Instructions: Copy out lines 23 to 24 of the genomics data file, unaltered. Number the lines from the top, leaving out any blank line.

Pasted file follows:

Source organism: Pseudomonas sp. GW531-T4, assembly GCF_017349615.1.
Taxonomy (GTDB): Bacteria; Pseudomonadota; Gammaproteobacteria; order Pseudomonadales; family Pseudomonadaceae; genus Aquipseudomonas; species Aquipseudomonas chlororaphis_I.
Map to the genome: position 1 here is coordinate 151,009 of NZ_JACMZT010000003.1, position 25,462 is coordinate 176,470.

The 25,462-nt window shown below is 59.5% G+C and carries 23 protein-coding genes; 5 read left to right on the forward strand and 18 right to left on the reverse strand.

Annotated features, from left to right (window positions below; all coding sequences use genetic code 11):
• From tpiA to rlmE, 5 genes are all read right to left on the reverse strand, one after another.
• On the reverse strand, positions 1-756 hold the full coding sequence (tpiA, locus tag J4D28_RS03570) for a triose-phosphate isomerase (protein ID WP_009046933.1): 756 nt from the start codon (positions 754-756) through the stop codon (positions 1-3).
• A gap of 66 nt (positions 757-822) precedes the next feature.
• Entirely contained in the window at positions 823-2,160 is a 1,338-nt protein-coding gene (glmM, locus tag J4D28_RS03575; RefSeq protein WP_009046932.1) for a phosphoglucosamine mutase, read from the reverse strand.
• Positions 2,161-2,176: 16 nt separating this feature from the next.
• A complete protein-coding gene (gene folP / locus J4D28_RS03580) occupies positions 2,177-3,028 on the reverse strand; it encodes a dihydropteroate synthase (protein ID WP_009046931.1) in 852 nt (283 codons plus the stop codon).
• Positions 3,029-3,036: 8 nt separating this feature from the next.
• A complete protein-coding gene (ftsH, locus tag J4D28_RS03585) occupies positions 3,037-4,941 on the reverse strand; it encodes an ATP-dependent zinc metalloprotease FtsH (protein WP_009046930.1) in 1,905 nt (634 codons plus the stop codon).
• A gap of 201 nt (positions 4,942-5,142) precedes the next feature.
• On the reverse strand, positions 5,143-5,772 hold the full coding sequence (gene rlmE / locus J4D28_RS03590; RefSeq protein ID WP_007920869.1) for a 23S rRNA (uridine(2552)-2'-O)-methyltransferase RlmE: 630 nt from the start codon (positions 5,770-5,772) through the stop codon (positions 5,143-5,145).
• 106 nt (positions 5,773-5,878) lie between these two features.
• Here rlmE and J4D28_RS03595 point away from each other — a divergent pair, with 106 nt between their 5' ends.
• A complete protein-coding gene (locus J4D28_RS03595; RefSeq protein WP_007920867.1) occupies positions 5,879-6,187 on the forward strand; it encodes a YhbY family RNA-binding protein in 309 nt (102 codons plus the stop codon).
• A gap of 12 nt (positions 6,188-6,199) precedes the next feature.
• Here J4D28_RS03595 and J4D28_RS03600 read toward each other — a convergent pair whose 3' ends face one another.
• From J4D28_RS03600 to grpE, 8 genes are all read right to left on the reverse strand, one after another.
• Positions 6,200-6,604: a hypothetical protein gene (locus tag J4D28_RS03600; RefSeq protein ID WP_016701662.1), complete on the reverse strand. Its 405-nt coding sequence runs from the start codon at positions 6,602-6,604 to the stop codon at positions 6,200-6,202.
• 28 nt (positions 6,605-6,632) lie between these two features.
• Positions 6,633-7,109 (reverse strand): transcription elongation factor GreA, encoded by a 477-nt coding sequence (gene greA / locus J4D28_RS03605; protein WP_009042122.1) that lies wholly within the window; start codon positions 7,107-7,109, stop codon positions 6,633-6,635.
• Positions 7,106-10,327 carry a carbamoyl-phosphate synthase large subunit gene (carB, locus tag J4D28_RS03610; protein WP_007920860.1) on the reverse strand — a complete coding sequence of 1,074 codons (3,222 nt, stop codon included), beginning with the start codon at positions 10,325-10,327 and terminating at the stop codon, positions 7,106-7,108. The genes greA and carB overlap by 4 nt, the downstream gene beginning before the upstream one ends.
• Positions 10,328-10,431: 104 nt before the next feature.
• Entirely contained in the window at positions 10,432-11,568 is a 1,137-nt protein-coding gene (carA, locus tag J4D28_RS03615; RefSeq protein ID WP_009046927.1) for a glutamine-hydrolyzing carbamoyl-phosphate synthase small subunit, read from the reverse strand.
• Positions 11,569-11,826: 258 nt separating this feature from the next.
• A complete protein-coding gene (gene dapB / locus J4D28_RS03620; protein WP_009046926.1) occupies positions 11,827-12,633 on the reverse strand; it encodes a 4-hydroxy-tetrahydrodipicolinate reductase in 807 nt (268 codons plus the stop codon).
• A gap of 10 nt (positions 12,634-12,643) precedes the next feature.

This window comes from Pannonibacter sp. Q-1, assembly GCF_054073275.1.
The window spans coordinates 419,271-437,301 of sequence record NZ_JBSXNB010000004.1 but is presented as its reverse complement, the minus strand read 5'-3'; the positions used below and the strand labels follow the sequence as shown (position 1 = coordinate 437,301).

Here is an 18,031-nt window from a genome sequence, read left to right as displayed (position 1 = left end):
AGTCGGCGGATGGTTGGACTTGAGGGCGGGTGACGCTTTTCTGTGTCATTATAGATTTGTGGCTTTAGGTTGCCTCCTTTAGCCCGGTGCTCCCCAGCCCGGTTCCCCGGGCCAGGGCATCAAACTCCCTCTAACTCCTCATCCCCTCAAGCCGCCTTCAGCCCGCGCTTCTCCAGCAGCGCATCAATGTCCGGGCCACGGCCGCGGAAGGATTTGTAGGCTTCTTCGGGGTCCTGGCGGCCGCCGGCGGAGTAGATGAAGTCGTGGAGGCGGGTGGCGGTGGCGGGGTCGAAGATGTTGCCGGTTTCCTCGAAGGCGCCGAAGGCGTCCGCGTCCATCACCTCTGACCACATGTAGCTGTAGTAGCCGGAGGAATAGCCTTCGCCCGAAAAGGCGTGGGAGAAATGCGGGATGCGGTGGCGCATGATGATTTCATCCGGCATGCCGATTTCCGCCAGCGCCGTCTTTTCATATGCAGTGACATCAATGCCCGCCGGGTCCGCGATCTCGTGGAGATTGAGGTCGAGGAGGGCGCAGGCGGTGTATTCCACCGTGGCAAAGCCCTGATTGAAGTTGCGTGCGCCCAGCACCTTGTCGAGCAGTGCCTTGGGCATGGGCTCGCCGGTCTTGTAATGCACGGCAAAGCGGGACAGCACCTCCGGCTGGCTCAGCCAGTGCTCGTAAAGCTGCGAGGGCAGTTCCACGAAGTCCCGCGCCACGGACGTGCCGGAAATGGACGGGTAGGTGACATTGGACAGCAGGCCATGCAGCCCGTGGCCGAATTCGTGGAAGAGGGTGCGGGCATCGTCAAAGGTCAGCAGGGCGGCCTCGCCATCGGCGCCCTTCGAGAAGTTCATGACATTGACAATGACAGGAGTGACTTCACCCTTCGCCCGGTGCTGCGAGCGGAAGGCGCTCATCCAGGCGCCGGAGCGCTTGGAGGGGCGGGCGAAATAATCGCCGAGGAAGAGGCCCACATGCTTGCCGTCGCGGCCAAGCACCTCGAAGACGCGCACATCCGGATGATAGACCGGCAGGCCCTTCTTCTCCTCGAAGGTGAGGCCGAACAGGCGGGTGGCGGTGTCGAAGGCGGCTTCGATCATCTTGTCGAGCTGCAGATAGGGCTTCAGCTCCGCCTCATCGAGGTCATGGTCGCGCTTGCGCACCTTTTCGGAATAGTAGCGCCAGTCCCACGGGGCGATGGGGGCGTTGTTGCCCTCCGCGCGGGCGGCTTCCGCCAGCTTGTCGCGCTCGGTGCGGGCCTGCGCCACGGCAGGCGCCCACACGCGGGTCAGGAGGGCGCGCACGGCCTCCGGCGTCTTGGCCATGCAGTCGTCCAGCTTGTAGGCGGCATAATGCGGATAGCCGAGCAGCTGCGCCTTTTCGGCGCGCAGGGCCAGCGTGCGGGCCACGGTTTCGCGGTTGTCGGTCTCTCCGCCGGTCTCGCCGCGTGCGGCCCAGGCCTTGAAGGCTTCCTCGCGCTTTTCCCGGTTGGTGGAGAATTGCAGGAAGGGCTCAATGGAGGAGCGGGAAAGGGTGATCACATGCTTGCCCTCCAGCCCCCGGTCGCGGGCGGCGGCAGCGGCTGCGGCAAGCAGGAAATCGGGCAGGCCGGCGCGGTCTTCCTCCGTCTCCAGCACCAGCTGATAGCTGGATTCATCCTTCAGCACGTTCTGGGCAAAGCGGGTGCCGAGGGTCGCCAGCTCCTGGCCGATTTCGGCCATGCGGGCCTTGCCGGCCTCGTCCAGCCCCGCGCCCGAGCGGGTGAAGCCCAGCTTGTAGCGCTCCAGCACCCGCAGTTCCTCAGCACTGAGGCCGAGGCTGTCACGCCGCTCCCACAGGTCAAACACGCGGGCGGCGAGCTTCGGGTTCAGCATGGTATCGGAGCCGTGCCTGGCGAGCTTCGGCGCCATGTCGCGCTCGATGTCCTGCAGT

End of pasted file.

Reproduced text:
• 28 nt (positions 6,605-6,632) lie between these two features.
• Positions 6,633-7,109 (reverse strand): transcription elongation factor GreA, encoded by a 477-nt coding sequence (gene greA / locus J4D28_RS03605; protein WP_009042122.1) that lies wholly within the window; start codon positions 7,107-7,109, stop codon positions 6,633-6,635.